Trim lavender after it has flowered

Lavender hedge
Lavender hedge

Sub shrubby perennials such as lavandula (lavender) and santolina (cotton lavender) can also be trimmed once flowering is completed.

Lavender stems become brittle and unproductive with age and, even with regular annual pruning, it’s a good idea to raise new plants from seed after seven years with eventual replacement in mind.

Dwarf lavender munstead hedge lines either side of the driveway, attracting countless bumblebees from June to late August.

Now it’s almost flowered-out for the year, the annual trim is due.

This pruning is reasonably severe without cutting into the old wood, leaving some new growth in place.

Rosemary bushes dotted around the garden serve the kitchen and are just great to brush past, releasing their fragrance.

Now is a good time to reduce rangy specimens, whose soft tips are often caught by winter frost anyway. Cotton lavenders grown in this garden need a little protection too.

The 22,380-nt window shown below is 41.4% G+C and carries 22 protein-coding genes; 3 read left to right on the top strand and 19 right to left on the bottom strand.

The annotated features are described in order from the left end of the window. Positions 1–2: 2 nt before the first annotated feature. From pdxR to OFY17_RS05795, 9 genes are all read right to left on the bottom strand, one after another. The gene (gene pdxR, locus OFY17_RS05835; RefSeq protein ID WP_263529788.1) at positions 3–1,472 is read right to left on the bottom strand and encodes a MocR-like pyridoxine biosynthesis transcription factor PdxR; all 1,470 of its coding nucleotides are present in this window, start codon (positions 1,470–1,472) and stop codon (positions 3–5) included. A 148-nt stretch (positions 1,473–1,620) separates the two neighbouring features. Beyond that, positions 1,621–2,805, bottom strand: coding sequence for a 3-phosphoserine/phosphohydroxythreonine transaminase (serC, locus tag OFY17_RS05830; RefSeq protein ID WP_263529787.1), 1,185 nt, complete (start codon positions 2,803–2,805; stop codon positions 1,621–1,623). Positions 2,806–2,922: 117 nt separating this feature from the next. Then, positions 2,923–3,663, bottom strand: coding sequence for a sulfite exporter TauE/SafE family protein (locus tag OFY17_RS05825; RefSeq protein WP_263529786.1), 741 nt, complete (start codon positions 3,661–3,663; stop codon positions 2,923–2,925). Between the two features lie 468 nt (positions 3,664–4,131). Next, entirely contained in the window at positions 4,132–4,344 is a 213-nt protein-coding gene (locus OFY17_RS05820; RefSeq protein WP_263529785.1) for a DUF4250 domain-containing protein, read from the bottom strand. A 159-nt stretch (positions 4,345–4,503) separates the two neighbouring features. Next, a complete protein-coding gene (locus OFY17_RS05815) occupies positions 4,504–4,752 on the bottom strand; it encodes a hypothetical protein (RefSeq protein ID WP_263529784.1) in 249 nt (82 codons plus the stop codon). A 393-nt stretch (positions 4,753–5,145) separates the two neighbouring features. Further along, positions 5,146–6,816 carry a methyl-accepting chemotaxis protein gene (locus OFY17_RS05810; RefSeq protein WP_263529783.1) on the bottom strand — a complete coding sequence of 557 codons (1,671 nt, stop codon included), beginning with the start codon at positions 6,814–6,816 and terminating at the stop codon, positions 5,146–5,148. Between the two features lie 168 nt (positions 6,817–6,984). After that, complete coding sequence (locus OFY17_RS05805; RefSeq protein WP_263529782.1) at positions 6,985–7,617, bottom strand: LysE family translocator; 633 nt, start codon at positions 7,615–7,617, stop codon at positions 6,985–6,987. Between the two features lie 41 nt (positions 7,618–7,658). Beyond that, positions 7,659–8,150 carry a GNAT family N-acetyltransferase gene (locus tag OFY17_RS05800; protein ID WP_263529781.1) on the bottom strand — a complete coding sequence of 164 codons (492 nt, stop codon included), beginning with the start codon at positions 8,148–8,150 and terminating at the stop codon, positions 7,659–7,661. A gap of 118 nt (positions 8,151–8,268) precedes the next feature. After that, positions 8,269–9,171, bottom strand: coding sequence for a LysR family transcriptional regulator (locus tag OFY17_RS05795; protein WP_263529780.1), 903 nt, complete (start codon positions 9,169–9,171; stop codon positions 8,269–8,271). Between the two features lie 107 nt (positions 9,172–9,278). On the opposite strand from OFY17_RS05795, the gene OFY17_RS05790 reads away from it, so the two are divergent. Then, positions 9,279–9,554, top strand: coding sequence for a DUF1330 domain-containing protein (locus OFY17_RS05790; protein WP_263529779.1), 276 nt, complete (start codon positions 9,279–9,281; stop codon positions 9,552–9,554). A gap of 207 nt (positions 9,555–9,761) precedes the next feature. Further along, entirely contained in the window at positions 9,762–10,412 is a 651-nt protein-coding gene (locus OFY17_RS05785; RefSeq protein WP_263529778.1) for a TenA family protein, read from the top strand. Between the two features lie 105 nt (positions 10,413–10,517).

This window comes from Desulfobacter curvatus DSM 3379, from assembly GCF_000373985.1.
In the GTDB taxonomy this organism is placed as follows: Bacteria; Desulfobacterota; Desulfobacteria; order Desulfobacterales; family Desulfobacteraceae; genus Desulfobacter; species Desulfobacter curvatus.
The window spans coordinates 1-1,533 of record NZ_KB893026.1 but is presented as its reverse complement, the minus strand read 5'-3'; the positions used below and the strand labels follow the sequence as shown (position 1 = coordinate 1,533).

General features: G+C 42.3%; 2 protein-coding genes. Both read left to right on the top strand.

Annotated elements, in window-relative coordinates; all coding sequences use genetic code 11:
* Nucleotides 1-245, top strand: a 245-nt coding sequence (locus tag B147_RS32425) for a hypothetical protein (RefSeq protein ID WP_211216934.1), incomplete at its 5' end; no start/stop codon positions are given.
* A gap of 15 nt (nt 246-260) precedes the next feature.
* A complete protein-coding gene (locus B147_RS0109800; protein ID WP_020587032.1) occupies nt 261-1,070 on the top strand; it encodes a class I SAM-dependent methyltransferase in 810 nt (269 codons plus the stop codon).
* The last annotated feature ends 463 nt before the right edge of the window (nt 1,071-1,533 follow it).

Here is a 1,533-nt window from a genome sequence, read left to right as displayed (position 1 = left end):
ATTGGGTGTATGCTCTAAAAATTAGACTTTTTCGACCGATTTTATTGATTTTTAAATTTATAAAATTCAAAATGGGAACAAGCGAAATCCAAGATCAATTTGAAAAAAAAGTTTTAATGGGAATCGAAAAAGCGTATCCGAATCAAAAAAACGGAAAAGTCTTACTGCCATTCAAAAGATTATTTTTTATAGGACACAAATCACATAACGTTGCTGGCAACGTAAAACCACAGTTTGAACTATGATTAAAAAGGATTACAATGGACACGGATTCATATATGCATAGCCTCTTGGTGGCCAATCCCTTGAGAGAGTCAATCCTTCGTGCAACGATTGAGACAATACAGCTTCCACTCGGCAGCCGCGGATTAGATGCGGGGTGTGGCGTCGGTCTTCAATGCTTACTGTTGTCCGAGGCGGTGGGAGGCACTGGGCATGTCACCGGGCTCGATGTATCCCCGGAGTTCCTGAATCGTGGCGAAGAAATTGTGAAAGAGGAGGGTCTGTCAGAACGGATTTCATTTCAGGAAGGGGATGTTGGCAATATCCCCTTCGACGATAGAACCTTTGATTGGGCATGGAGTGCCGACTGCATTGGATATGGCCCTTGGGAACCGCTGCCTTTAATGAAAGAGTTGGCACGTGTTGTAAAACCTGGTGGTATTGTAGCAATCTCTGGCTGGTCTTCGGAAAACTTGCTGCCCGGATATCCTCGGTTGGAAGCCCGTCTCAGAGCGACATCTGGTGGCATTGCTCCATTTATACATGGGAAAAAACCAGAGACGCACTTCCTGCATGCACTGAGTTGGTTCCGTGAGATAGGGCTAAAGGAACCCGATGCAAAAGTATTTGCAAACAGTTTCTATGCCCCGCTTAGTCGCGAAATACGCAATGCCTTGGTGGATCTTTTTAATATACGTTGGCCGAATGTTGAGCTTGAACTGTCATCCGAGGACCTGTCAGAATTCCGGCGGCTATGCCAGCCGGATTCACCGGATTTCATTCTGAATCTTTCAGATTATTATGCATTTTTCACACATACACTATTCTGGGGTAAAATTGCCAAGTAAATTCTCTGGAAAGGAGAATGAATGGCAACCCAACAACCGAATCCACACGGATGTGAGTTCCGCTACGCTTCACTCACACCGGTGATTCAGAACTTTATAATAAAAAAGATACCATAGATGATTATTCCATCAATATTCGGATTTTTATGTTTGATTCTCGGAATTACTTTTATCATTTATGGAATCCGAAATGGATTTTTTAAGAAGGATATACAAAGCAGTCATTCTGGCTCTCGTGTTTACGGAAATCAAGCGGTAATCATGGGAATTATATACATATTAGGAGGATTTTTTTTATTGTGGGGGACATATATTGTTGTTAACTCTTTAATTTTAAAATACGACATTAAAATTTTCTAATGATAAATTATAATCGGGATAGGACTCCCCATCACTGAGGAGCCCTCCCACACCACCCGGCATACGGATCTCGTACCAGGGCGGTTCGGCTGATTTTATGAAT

The recent wind and rain has flattened some of the plants to ground level, giving us full view of the centres and embryo shoots. Tempting though it is to chop away all top growth and reveal them now, the cautious approach is a decent trim, leaving a protective layer in place.

No need to waste the prunings from these fragrant perennials either, rub them into small pieces, sew together in a sachet and keep as a permanent reminder of summer!